North Korean soldiers march in a military parade in Pyongyang on April 15
North Korean soldiers march in a military parade in Pyongyang on April 15 Ed Jones—AFP/Getty Images

A War of Fiery Words, for Now, Between North Korea and the U.S.

North Korea's relationship with the U.S. has always been rooted in bitter acrimony, with its periodic threats of annihilating America sounding almost quaint, coming, as they do, from an impoverished nation of 25 million. But never before has Pyongyang's bluster been matched by a U.S. President's. On Aug. 8, Donald Trump said the U.S. would unleash "fire and fury like the world has never seen" against the regime of Kim Jong Un after Pyongyang vowed to retaliate "thousands of times" against Washington for new U.N. sanctions.

Hours after Trump made his comments at his golf club in Bedminster, N.J., North Korea said it was "examining" a strike on American forces on the Pacific island of Guam. Then a tweet was sent out by U.S. Pacific Air Forces showing a picture of two B-1 bombers flanked by two F-15 fighter jets with the message: "ready to #fighttonight." Former acting CIA director Mike Morell called the situation the most serious one since the 1962 Cuban missile crisis, the closest the globe came to nuclear war.

Yet the restraints that have prevented open conflict so far remain in place. If North Korea attacks the U.S. or its allies, the overwhelming response will mean the end of Kim's regime. If the U.S. strikes North Korea, Pyongyang possesses enough conventional firepower to devastate nearby Seoul and possibly also Tokyo, at a cost of at least many thousands of lives. North Korea's escalating missile and nuclear tests appear to have given it the capability to strike America with a nuclear-armed missile. Citing U.S. intelligence, the Washington Post has reported that Pyongyang may already have miniaturized a warhead that can fit inside long-range ballistic missiles, like the two it tested last month. Starting a nuclear war in order to force a rogue state to denuclearize doesn't satisfy even the most rudimentary cost-benefit analysis.

The saber rattling came as the world piled more economic pressure on Kim. On Aug. 5, the U.N. Security Council unanimously passed Resolution 2371, which targets a third of North Korea's $3 billion worth of foreign earnings--mainly iron, lead, coal and seafood exports--plus revenues through its banks and foreign ventures. U.S. Ambassador to the U.N. Nikki Haley called it "the most stringent set of sanctions on any country in a generation."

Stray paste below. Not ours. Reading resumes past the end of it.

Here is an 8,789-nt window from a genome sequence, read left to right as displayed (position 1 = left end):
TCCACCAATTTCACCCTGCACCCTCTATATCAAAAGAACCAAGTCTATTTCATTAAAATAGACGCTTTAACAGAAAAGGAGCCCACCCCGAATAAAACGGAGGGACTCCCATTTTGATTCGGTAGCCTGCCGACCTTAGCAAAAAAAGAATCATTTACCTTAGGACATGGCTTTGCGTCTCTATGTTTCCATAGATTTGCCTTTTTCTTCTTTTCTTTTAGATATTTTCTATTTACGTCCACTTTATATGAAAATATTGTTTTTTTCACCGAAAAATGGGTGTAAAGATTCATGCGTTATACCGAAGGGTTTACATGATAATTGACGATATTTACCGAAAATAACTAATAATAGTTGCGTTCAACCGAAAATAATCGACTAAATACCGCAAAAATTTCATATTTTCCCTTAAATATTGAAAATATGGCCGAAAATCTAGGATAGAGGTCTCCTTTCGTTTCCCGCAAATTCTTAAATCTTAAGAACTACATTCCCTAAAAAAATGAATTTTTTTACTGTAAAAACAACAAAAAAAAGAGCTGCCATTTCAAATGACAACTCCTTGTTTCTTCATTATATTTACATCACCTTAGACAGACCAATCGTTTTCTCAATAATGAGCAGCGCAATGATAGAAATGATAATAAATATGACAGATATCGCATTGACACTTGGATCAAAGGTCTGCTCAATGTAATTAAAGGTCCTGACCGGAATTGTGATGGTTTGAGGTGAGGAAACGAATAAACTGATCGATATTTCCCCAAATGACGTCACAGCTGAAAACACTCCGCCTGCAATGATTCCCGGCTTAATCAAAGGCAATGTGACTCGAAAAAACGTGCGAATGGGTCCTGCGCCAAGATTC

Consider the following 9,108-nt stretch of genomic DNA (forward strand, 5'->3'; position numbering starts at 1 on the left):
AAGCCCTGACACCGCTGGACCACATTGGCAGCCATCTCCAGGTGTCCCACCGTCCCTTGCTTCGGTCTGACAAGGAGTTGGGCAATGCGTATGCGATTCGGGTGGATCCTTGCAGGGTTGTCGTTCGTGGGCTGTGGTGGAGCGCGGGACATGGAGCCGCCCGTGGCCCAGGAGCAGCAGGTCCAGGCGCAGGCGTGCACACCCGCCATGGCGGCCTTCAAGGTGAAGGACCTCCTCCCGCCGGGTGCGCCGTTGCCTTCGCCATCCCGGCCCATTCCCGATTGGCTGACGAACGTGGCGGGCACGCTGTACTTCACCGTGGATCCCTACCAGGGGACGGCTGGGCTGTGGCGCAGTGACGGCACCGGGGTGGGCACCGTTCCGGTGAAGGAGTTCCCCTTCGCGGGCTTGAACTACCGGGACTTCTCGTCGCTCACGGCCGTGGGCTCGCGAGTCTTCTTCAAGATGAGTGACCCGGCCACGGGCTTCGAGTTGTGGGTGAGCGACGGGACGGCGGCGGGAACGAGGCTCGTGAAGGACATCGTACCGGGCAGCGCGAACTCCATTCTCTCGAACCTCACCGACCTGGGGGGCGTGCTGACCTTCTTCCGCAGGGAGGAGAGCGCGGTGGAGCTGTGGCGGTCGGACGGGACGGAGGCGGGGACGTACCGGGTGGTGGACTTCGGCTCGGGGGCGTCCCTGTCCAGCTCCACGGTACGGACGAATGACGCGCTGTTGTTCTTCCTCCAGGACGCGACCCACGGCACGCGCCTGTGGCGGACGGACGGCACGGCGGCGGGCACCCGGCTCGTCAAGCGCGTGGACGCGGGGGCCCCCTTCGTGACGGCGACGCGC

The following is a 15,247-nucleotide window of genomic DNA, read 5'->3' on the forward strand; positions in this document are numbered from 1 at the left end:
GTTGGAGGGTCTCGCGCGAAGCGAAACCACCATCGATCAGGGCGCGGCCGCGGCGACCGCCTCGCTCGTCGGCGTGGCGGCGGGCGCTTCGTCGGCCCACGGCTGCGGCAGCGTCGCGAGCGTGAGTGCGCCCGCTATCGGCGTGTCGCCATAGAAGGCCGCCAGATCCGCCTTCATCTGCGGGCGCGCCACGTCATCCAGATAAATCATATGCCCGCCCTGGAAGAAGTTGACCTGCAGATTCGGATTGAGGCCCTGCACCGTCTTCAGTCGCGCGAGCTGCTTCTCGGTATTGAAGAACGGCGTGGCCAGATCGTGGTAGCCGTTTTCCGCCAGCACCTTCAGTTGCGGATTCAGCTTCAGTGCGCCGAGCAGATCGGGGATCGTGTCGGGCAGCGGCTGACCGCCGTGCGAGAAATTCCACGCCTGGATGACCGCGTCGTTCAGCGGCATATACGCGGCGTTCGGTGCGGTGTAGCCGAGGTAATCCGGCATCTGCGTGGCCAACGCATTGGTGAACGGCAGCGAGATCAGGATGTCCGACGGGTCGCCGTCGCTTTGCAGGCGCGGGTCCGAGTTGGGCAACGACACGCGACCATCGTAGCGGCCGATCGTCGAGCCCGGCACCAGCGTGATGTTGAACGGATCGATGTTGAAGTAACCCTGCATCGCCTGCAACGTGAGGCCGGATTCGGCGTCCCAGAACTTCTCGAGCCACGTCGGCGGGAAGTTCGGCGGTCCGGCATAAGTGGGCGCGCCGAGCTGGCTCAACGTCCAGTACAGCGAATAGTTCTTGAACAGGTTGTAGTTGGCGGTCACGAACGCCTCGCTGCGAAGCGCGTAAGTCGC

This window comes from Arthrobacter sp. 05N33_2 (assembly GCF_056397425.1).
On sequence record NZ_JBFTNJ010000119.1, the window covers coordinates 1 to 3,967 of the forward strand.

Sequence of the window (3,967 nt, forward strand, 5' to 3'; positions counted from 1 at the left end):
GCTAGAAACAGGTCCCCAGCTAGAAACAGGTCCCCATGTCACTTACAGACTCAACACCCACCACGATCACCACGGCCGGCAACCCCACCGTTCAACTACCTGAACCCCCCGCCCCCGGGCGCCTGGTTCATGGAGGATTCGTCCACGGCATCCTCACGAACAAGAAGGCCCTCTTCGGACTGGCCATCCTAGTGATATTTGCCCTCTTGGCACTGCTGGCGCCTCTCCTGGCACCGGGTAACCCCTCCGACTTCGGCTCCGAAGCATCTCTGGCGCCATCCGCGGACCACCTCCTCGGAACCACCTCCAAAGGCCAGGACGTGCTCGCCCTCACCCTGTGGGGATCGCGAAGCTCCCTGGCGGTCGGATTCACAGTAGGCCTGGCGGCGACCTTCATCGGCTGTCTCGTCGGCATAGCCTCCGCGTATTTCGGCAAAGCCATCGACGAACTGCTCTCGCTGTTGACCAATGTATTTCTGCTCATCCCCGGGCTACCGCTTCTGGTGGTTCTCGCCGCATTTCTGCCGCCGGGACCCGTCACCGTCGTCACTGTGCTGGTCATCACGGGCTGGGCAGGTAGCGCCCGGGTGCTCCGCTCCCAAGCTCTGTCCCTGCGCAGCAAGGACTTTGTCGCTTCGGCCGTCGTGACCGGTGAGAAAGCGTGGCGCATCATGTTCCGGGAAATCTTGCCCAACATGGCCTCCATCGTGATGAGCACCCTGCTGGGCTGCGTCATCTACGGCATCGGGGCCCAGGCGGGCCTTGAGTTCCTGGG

Resolution 2371 passed because China and Russia did not veto it. The key is Beijing. Were China, which is responsible for 90% of North Korea's trade, to enforce its considerable part of the sanctions, Pyongyang would suffer a balance-of-payments deficit that could lead to spiraling costs and instability and possibly bring Kim to the negotiating table. Already North Korea is suffering grain shortages after a parched spring. At a regional conference in Manila, Chinese Foreign Minister Wang Yi said he warned his North Korean counterpart Ri Yong Ho, "Do not violate the U.N.'s decision or provoke the international society's goodwill by conducting missile launching or nuclear tests."

China's cooperation does not come free. In exchange for a freeze on Pyongyang's nuclear program, Beijing would like U.S. THAAD antimissile batteries withdrawn from South Korea and joint military drills nixed between Seoul and Washington (North Korea deems them a dress rehearsal for invasion). Moreover, Beijing will not allow the Kim regime to collapse when the result would be a flood of refugees, and possibly U.S. troops on its doorstep, on a unified, U.S.-allied Korean peninsula.

The hope is that Kim returns to the six-party talks--comprising North and South Korea, Japan, Russia, China and the U.S.--on denuclearization, which ran from 2003 to 2009 before his father Kim Jong Il walked away. During informal Track II meetings with U.S. representatives, however, North Korean officials repeatedly raised the fates of Iraqi dictator Saddam Hussein and Libyan tyrant Muammar Gaddafi, both of whom were toppled by U.S.-backed uprisings after abandoning their pursuit of nuclear weapons.

"We do not seek a regime change [in Pyongyang]," U.S. Secretary of State Rex Tillerson said on Aug. 1. "We do not seek the collapse of the regime." Kim is unlikely to buy this. But unless he returns to talks, the world has little choice but to accept North Korea as the world's newest nuclear power--or face the calamity of "fire and fury."

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